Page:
The other safeguard is to put workers on contracts, which are only renewed, let us say, every three years, subject to performance.

    Here, “performance audit”, which is President Museveni’s preferred method for checking every Government worker’s efficiency and contribution to service delivery, would apply. In today’s standing, “permanent and pensionable” workers benefit from absence of standardised performance reviews; they are not given work targets or expected deliverables by which they can be examined. The less work they do as they await their regular pay cheque until they clock retirement age, the better for them.

    Uganda Government is the most generous Government in the world, I must say. There are people earning for doing less work, because of absence of an apparent system of rewarding mediocrity, thus making a few committed patriots in service do the donkey work. People are qualified, some very highly, but they lack the spirit of Ubuntu and patriotism but hold positions in civil service where they are remunerated for just sitting and swinging in their chairs.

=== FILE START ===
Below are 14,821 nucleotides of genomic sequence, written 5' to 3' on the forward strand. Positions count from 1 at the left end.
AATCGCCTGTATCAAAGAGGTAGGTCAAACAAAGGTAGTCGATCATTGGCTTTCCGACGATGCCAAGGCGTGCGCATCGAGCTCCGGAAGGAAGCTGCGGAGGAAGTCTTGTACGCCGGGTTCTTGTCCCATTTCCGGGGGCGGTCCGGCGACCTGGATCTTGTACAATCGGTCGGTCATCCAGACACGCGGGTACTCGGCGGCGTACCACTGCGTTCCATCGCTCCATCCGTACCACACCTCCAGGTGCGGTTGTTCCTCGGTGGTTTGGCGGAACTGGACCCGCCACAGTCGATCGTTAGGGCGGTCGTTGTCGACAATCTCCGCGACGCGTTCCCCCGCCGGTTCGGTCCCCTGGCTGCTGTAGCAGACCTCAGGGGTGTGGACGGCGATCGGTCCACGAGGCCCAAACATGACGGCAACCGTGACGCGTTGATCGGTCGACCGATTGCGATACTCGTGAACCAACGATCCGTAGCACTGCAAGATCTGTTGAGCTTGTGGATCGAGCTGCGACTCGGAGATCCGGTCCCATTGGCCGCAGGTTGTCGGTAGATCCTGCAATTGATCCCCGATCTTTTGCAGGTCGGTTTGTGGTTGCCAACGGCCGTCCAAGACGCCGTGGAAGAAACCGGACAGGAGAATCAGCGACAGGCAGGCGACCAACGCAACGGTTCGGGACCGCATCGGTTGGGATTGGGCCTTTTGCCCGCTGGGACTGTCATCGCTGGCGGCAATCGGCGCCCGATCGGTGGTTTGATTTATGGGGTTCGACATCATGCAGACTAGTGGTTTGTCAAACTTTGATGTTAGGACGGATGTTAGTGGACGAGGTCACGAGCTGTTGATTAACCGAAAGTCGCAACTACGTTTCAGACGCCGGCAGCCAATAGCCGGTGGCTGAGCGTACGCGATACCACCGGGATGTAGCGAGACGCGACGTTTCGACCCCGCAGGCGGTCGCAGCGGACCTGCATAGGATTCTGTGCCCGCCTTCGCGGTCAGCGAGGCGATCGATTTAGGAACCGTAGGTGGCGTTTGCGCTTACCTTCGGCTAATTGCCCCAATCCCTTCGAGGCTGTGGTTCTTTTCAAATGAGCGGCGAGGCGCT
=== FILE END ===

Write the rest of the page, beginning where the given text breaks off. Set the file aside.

All the responsibility for implementing policy ideas is pushed back to the center which is heavy with management of national affairs. This kills the essence of decentralisation, devolution of powers and “popular” creation of lower administrative units which were meant to ease decision-making and facilitate faster implementation of policy and service delivery.

     

    Faruk Kirunda is the Deputy Presidential Press Secretary

    Contact: faruk.kirunda@statehouse.go.ug

    0776980486/0702980486

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    OPINION: Is There A Big Motive To Fail EAC Integration? Why DRC Is Becoming A Theatre Of Foreign Interference…

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    CDFs of EAC countries pose for a group photo early this week. Inset is Faruk Kirunda